Belfast Telegraph

Police use of riot film 'dangerous'

Journalists could be put at risk by increased police demands for access to media footage from riots, Northern Ireland's main news organisations have claimed.

After the courts ordered media groups to hand over images from recent riots in east Belfast, editors have written to Chief Constable Matt Baggott expressing fears over the dangers of police "fishing expeditions".

They recognised the important work of security forces, but said officers had on one occasion sought press footage from disturbances before they had viewed more than 70 hours of their own video.

The news groups expressed concern at the "increased use of indiscriminate applications" to court for access to media material and said it "threatens the good relations" between the press and the police.

"The undersigned have a genuine fear that terrorists and rioters will target the media whom they perceive to be evidence gatherers for the state, however involuntary that role might be," said the letter.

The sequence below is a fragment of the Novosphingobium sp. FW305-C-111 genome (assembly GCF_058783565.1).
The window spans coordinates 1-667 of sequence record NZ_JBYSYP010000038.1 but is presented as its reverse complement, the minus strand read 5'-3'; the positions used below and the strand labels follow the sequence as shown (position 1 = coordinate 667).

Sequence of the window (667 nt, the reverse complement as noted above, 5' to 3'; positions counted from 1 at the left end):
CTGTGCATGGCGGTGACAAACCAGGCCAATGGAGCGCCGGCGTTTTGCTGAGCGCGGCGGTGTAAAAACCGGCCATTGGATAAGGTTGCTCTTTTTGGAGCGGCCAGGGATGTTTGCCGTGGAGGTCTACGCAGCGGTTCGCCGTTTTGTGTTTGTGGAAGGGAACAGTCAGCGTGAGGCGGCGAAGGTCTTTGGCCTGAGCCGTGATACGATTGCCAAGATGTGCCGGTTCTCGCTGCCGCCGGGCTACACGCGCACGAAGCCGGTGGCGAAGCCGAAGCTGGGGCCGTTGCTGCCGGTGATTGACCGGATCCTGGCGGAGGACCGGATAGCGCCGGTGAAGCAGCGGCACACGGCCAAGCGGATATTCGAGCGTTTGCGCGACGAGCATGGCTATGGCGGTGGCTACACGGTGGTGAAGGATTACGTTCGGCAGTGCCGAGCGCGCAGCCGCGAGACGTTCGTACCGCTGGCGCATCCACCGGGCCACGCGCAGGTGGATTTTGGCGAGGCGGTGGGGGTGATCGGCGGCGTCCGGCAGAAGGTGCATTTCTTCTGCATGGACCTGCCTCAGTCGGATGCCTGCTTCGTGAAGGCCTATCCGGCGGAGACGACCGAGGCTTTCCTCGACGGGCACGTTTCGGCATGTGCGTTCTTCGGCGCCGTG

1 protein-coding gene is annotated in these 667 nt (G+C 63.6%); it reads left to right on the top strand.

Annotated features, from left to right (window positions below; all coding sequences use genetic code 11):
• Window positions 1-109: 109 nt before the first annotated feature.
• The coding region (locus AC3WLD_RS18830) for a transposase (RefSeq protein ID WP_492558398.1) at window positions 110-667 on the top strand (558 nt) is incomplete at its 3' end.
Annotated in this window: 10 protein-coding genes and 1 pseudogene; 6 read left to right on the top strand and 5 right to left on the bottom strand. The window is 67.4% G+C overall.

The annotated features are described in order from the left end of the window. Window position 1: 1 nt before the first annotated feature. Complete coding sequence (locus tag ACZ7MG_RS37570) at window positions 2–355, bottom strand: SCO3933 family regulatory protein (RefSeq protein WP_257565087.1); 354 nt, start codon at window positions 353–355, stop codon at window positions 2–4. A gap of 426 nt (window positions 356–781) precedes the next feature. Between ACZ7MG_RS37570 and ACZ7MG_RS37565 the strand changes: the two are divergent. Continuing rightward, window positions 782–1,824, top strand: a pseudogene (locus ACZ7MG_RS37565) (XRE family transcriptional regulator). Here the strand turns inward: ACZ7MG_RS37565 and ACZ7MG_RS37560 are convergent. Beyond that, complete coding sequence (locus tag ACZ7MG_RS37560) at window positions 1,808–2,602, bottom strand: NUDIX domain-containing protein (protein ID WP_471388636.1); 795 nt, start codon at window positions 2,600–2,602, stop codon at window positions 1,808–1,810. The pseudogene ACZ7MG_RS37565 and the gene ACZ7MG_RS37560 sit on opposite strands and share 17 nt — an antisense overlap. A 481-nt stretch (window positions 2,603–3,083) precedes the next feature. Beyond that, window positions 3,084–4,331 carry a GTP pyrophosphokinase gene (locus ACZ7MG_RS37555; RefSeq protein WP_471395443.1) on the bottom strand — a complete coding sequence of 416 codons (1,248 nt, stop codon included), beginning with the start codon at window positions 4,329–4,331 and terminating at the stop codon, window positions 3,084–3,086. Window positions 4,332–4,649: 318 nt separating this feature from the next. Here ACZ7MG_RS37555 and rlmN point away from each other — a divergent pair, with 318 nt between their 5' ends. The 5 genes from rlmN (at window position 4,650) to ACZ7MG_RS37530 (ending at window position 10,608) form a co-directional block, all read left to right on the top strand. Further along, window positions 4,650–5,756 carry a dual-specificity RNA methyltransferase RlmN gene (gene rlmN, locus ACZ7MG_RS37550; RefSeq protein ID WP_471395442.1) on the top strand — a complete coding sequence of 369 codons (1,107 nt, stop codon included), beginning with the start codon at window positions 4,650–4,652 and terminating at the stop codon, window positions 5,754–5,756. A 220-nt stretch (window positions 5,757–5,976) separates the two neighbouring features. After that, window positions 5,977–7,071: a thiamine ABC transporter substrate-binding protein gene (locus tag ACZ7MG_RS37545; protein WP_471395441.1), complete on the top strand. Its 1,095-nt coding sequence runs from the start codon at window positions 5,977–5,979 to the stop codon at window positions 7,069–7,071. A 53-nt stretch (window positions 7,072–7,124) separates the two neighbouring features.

"Even in recent weeks we have seen one photo-journalist injured by a bullet and a cameraman provide evidence in court that a bullet passed through his trousers and that he believed the media were being deliberately targeted whilst covering civil disturbances in Northern Ireland."

The news groups said society as a whole would suffer if safety concerns forced media organisations to stop sending journalists to report on riots.

"None of the undersigned have any desire to obstruct legitimate evidence gathering or policing, nor do anything that would harm the prosecution process or would endanger public safety.

"However, we do believe that senior officers within the PSNI (Police Service of Northern Ireland) need to understand the damage that the increased frequency and broader scope of such applications does to the public perception of news organisations as being independent and impartial and, therefore, to the safety of our staff."

The groups said police should only seek access to media images through the courts as a last resort when video gathered by officers has been reviewed and found to be deficient.

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